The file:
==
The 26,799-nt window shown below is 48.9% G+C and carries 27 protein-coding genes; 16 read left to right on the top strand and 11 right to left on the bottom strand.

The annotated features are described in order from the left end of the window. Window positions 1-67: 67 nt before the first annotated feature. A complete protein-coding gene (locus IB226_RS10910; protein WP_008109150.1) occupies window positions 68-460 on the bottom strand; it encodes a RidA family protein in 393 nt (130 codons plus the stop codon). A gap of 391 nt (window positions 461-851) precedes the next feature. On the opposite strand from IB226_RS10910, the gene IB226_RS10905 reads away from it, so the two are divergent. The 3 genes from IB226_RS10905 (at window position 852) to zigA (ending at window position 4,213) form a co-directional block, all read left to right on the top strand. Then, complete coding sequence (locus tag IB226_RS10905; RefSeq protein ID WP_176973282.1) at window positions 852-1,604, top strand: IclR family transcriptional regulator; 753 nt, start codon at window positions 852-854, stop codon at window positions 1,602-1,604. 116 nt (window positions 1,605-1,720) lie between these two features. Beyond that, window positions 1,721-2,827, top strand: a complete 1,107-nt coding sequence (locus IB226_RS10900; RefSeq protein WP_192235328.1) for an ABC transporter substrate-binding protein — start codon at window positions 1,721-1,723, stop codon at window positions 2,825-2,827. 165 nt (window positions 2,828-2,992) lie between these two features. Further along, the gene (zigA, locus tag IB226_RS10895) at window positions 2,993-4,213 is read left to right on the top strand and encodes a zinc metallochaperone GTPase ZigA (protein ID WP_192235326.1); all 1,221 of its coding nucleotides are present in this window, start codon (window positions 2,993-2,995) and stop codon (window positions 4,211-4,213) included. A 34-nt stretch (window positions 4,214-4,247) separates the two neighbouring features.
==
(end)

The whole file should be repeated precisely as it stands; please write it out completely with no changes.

The 26,799-nt window shown below is 48.9% G+C and carries 27 protein-coding genes; 16 read left to right on the top strand and 11 right to left on the bottom strand.

The annotated features are described in order from the left end of the window. Window positions 1-67: 67 nt before the first annotated feature. A complete protein-coding gene (locus IB226_RS10910; protein WP_008109150.1) occupies window positions 68-460 on the bottom strand; it encodes a RidA family protein in 393 nt (130 codons plus the stop codon). A gap of 391 nt (window positions 461-851) precedes the next feature. On the opposite strand from IB226_RS10910, the gene IB226_RS10905 reads away from it, so the two are divergent. The 3 genes from IB226_RS10905 (at window position 852) to zigA (ending at window position 4,213) form a co-directional block, all read left to right on the top strand. Then, complete coding sequence (locus tag IB226_RS10905; RefSeq protein ID WP_176973282.1) at window positions 852-1,604, top strand: IclR family transcriptional regulator; 753 nt, start codon at window positions 852-854, stop codon at window positions 1,602-1,604. 116 nt (window positions 1,605-1,720) lie between these two features. Beyond that, window positions 1,721-2,827, top strand: a complete 1,107-nt coding sequence (locus IB226_RS10900; RefSeq protein WP_192235328.1) for an ABC transporter substrate-binding protein — start codon at window positions 1,721-1,723, stop codon at window positions 2,825-2,827. 165 nt (window positions 2,828-2,992) lie between these two features. Further along, the gene (zigA, locus tag IB226_RS10895) at window positions 2,993-4,213 is read left to right on the top strand and encodes a zinc metallochaperone GTPase ZigA (protein ID WP_192235326.1); all 1,221 of its coding nucleotides are present in this window, start codon (window positions 2,993-2,995) and stop codon (window positions 4,211-4,213) included. A 34-nt stretch (window positions 4,214-4,247) separates the two neighbouring features.